Sunday, March 1, 2015

A Tale of Two Cities Dream Cast

A Tale of Two Cities is my favorite novel. So, even the whiff of a chance of a rumor that it may be filmed is enough to get me out dream casting. As it is, we're pretty sure that BBC4 will be adapting it soon. It's more than due, since the last TV version was in 1989, and it hasn't been on the big screen since 1958, if we don't count The Dark Knight Rises (which, given the cop-out ending, we don't). The new version is written by Alan Bleasdale, and Netflix might co-produce. There's also a feature film which has been on the shelf for ages. So who knows? Maybe we'll get two, which means there will be lots of thinkpieces from me.

To begin with some minor characters...

Saturday, February 14, 2015

The Phantom of the Opera - Grace and Truth

[Second of a series on female characters, feminism, and all that jazz. Previous: Agent Carter - Victimhood and Humility.]

It's very hard to take The Phantom of the Opera seriously when one was raised singing along to Riders in the Sky's Phantom of the Chuckwagon (I recognize, that by linking to that, I have probably sacrificed any credibility this post will have.) And sure enough, when I watched a performance of Phantom for the first time, it was easy to mock. Ostentatious, theatrical, melodramatic, shamelessly populist - it's a mishmash of 80s rock, Broadway musical numbers, and just a bit of real opera, all knitted together by the plot of a 1910 novel, Le Fantôme de l'Opéra. But there's something more than that - an honesty lacking from many such stories.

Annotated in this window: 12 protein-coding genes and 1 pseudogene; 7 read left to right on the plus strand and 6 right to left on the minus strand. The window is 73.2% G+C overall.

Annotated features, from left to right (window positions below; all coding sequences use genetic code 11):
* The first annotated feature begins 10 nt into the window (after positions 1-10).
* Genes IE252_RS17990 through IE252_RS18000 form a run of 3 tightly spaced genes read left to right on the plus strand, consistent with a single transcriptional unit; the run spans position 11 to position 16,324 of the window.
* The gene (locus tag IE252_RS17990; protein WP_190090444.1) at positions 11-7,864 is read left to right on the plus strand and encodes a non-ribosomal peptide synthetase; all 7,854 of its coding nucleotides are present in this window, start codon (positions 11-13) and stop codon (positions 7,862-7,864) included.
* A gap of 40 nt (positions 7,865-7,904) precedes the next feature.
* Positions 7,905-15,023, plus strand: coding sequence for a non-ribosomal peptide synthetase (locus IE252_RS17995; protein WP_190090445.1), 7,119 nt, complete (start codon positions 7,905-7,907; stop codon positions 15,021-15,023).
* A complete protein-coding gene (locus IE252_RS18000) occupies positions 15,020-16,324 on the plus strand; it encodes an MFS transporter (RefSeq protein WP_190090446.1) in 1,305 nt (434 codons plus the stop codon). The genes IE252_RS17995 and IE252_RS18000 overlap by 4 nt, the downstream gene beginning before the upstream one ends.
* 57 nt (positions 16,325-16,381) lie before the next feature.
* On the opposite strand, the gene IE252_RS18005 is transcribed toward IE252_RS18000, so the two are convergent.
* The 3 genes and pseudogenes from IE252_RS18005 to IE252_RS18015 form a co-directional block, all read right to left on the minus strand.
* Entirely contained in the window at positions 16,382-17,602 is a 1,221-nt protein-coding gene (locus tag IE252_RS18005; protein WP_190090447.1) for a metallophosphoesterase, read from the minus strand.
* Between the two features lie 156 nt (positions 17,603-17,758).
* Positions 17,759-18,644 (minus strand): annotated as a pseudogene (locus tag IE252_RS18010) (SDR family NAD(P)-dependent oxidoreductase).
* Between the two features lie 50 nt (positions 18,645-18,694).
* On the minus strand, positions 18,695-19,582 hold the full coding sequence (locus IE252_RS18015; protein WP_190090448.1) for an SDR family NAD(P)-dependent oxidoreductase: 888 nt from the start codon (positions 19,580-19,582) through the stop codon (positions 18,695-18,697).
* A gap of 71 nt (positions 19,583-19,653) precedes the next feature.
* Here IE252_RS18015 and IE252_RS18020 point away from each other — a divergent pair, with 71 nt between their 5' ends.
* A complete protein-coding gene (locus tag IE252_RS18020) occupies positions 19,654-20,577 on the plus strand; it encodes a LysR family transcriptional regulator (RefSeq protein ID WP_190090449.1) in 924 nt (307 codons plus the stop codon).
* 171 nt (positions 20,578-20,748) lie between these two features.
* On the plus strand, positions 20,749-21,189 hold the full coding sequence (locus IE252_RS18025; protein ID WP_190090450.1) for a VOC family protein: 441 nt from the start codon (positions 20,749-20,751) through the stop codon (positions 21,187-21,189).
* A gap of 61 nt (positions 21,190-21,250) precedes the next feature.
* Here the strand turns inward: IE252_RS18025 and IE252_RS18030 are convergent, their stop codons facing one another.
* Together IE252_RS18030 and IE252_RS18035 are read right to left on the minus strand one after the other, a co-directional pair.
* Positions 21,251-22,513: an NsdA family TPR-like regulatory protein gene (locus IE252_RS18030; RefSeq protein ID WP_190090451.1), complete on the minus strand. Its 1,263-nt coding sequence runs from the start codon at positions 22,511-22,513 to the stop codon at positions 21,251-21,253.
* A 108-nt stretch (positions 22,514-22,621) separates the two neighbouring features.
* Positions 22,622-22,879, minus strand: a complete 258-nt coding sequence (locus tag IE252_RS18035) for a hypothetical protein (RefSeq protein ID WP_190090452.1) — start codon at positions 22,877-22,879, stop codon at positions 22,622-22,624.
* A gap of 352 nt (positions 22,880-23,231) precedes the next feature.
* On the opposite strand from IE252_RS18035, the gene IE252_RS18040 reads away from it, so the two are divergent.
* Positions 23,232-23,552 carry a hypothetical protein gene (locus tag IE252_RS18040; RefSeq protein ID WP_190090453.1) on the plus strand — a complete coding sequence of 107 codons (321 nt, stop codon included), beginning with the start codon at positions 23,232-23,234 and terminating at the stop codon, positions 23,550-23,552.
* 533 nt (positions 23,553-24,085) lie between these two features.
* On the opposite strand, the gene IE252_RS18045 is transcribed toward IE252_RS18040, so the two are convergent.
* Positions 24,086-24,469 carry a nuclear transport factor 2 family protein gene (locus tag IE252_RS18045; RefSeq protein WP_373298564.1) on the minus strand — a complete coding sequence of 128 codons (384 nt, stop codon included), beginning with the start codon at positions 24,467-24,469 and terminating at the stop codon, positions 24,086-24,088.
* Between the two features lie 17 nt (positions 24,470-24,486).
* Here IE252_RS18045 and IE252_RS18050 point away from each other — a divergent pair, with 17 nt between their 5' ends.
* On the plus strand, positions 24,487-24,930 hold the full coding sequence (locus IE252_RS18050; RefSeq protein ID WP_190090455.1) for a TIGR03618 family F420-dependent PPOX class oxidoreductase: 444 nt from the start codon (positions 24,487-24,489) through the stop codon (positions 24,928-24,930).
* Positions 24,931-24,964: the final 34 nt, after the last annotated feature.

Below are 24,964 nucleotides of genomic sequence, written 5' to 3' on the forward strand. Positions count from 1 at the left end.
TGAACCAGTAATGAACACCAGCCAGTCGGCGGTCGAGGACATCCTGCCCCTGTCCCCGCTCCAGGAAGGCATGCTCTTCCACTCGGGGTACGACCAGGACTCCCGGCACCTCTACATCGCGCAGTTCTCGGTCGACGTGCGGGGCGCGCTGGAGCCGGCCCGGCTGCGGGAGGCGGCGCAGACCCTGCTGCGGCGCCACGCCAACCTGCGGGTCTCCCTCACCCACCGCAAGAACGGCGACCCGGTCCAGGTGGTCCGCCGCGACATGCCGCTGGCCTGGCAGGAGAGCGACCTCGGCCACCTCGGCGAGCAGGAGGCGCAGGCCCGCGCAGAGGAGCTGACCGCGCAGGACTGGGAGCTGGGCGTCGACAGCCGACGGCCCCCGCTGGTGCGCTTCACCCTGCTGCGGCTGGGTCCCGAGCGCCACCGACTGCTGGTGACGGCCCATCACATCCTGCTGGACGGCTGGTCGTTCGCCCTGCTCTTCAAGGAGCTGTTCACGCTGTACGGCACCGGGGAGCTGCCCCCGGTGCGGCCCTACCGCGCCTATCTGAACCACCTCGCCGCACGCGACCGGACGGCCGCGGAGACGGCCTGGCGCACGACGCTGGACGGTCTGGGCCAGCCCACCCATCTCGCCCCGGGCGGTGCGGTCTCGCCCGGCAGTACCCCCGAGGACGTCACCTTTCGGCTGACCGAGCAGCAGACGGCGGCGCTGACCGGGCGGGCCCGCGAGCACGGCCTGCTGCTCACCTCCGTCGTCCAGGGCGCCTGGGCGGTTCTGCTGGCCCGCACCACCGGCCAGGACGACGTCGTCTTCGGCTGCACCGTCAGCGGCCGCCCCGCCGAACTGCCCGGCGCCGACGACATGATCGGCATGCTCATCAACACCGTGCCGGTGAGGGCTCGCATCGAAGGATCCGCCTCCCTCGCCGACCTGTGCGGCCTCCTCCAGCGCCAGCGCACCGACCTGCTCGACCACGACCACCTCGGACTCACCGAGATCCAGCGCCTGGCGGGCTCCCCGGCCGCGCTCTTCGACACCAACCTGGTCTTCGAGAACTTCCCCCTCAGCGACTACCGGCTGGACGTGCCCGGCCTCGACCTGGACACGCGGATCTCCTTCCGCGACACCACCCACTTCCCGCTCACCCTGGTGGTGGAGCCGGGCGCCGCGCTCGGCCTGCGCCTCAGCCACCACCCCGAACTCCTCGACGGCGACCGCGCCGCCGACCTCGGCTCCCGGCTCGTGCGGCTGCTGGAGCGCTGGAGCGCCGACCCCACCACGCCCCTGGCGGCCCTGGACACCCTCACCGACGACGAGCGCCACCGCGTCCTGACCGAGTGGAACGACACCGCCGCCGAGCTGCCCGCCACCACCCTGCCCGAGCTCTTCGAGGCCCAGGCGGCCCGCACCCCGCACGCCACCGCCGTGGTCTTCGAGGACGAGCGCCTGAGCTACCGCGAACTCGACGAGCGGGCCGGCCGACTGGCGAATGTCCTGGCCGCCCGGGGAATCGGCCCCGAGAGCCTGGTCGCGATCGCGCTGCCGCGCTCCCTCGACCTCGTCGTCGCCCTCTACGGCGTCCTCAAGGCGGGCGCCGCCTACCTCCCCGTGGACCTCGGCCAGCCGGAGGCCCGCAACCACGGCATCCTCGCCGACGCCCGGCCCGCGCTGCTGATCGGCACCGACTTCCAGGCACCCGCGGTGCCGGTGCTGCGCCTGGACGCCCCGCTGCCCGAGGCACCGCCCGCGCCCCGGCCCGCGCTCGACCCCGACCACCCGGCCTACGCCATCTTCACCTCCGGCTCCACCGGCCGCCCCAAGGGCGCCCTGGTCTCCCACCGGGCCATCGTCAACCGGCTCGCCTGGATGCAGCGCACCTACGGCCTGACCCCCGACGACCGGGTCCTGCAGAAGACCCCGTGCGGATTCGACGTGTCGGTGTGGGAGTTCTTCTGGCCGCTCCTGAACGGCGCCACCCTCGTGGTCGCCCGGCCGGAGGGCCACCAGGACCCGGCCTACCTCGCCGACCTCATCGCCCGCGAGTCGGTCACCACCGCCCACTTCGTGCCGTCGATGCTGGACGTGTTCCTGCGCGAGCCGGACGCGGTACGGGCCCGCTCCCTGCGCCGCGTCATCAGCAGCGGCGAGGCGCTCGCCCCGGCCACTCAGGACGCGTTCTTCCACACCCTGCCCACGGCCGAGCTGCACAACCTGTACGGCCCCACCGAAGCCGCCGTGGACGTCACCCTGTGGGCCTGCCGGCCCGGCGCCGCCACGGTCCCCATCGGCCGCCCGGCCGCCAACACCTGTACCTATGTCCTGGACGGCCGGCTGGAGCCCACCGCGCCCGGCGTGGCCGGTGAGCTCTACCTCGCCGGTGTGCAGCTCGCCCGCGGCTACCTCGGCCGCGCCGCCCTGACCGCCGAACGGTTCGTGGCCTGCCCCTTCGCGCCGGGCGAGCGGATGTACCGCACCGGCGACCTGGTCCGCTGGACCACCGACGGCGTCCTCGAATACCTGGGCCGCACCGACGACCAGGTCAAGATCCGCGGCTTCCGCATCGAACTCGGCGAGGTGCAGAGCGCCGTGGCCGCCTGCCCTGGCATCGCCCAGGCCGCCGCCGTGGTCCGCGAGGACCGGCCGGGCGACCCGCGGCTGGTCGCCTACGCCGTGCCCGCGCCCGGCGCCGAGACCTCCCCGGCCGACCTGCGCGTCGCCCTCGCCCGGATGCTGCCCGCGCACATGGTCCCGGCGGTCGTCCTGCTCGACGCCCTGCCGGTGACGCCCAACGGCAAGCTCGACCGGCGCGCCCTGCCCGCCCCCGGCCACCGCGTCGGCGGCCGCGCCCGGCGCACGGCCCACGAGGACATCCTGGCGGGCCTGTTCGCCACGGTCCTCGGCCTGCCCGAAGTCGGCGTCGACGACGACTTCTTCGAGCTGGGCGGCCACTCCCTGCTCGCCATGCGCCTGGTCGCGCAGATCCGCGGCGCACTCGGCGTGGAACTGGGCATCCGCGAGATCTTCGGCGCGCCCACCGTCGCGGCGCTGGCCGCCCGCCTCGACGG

Monday, January 19, 2015

Agent Carter: Victimhood and Humility

[First of a series on female characters, feminism, and all that jazz. Haven't got it all worked out yet, but expect posts on The Phantom of the Opera, The New World, and more.]

When it comes to period drama, it's best to go British. Happily, despite the fact that Agent Carter is produced in America, it features the very British Hayley Atwell in the title role of Peggy Carter, which is nearly the same thing.
Taking up a few years after Captain America: The First Avenger left off, the first episode of Agent Carter finds Peggy (a luminous Atwell) struggling to readjust to civilian life. By what was surely some catastrophic bureaucratic error on high, Peg has been confined to an office job, serving coffee and pushing paper for a bunch of sexists. This has left her pretty depressed, feeling not only inadequate, but sorrowful, flashing back to her last moments talking to Steve Rogers. Thankfully, this morose introspection is interrupted when she's enlisted by Howard Stark (father of Tony, played by a delightfully mischievous Dominic Cooper) to help clear his name. Stark has been accused of selling weapons to the enemy - when, in fact, some super-sinister organization is behind it all.

Sunday, January 4, 2015

It's a Dangerous Business - Tolkien, Rob Bell, and Belief

Yesterday was J.R.R. Tolkien's birthday. I refer, of course, to the man who wrote the best novel of the 20th Century: The Lord of the Rings. And no, that fact is not up for dispute.